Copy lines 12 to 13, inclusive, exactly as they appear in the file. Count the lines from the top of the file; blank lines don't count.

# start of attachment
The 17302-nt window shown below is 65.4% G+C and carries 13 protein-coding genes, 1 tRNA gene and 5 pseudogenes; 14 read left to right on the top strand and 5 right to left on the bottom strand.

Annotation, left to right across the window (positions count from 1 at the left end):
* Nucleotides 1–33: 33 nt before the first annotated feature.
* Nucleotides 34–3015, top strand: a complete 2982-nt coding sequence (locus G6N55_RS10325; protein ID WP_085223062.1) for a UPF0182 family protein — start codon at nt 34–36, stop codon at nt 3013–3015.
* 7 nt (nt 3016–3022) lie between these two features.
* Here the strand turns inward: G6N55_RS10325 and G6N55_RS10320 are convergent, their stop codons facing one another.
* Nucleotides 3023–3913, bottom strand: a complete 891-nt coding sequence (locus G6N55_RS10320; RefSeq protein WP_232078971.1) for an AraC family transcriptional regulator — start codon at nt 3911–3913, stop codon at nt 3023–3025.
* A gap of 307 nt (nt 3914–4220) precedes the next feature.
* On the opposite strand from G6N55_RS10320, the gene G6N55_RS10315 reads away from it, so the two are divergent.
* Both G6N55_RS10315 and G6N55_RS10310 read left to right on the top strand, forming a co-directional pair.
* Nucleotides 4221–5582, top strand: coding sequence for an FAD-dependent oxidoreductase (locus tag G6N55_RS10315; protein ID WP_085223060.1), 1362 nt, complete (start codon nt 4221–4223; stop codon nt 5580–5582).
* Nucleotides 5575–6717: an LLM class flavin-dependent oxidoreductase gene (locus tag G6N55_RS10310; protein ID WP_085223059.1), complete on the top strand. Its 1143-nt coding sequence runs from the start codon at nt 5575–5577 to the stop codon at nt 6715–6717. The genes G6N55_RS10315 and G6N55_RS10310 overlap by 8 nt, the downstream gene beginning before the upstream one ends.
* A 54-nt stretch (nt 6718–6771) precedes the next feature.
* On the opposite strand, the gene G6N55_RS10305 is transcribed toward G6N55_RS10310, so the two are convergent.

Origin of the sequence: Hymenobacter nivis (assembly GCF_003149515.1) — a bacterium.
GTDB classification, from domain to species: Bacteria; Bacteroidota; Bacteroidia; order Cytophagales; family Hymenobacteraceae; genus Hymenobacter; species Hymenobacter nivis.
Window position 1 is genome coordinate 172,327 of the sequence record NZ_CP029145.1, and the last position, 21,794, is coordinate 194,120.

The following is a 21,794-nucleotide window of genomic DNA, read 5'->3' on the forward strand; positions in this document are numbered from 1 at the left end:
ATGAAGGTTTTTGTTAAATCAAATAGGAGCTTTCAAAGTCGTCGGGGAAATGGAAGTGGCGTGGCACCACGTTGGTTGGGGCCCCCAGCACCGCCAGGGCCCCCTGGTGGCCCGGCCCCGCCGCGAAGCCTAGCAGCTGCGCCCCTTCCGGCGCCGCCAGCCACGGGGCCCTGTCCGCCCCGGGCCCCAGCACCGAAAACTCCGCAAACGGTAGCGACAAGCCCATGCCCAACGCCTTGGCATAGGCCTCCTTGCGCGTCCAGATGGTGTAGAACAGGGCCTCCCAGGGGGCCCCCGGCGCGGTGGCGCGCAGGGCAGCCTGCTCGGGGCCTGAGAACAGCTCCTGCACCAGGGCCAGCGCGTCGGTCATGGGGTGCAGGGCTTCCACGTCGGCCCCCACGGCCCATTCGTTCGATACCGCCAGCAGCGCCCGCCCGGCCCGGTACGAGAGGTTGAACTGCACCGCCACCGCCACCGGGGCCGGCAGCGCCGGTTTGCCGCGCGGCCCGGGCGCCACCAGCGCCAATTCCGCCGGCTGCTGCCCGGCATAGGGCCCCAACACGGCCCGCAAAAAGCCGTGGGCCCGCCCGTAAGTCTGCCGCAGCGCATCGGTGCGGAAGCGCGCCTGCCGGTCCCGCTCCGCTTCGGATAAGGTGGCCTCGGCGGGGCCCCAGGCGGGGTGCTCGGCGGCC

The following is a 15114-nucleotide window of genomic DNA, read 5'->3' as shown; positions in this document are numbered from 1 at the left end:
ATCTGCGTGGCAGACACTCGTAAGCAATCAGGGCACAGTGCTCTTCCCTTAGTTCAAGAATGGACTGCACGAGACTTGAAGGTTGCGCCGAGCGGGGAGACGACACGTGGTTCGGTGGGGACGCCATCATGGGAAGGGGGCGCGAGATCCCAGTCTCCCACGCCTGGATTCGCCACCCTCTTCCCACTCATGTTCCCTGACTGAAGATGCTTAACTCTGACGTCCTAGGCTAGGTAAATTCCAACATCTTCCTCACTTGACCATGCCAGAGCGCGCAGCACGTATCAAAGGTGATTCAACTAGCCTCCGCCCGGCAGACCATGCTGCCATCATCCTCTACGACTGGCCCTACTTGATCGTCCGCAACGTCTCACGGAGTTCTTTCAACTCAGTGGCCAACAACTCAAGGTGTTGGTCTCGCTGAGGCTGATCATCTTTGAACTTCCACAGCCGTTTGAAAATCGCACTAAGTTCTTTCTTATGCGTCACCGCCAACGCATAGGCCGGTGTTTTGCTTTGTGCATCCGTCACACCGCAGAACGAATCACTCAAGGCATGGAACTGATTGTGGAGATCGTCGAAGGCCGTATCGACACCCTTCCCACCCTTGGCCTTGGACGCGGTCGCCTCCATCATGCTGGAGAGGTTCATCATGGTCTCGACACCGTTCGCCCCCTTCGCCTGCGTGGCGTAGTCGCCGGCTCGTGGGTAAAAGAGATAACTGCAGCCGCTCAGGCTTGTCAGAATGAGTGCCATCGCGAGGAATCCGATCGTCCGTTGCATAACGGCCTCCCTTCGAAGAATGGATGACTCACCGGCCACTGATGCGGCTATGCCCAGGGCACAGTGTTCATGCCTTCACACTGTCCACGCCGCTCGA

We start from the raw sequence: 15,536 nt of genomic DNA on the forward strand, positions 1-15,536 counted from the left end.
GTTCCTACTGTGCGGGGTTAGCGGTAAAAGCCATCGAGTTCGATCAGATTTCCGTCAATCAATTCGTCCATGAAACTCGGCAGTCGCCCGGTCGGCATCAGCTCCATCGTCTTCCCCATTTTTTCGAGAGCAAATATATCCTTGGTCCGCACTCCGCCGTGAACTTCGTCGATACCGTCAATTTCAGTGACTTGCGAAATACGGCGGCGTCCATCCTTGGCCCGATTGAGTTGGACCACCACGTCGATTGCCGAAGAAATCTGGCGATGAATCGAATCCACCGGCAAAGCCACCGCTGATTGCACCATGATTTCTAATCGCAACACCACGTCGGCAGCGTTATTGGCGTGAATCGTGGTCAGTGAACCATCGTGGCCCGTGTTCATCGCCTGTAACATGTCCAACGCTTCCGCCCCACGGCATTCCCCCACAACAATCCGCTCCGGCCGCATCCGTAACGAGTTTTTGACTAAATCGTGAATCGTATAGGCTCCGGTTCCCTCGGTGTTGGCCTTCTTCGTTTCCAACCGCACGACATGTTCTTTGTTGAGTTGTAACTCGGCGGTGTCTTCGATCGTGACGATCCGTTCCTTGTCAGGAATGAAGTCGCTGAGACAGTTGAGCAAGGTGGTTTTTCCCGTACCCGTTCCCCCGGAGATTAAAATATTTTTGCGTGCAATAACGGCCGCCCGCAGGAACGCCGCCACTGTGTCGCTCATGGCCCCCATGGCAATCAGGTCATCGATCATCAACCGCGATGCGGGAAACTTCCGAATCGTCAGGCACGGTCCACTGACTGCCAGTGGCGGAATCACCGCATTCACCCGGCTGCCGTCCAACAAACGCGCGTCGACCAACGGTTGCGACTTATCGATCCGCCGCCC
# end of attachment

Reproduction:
* Nucleotides 5575–6717: an LLM class flavin-dependent oxidoreductase gene (locus tag G6N55_RS10310; protein ID WP_085223059.1), complete on the top strand. Its 1143-nt coding sequence runs from the start codon at nt 5575–5577 to the stop codon at nt 6715–6717. The genes G6N55_RS10315 and G6N55_RS10310 overlap by 8 nt, the downstream gene beginning before the upstream one ends.
* A 54-nt stretch (nt 6718–6771) precedes the next feature.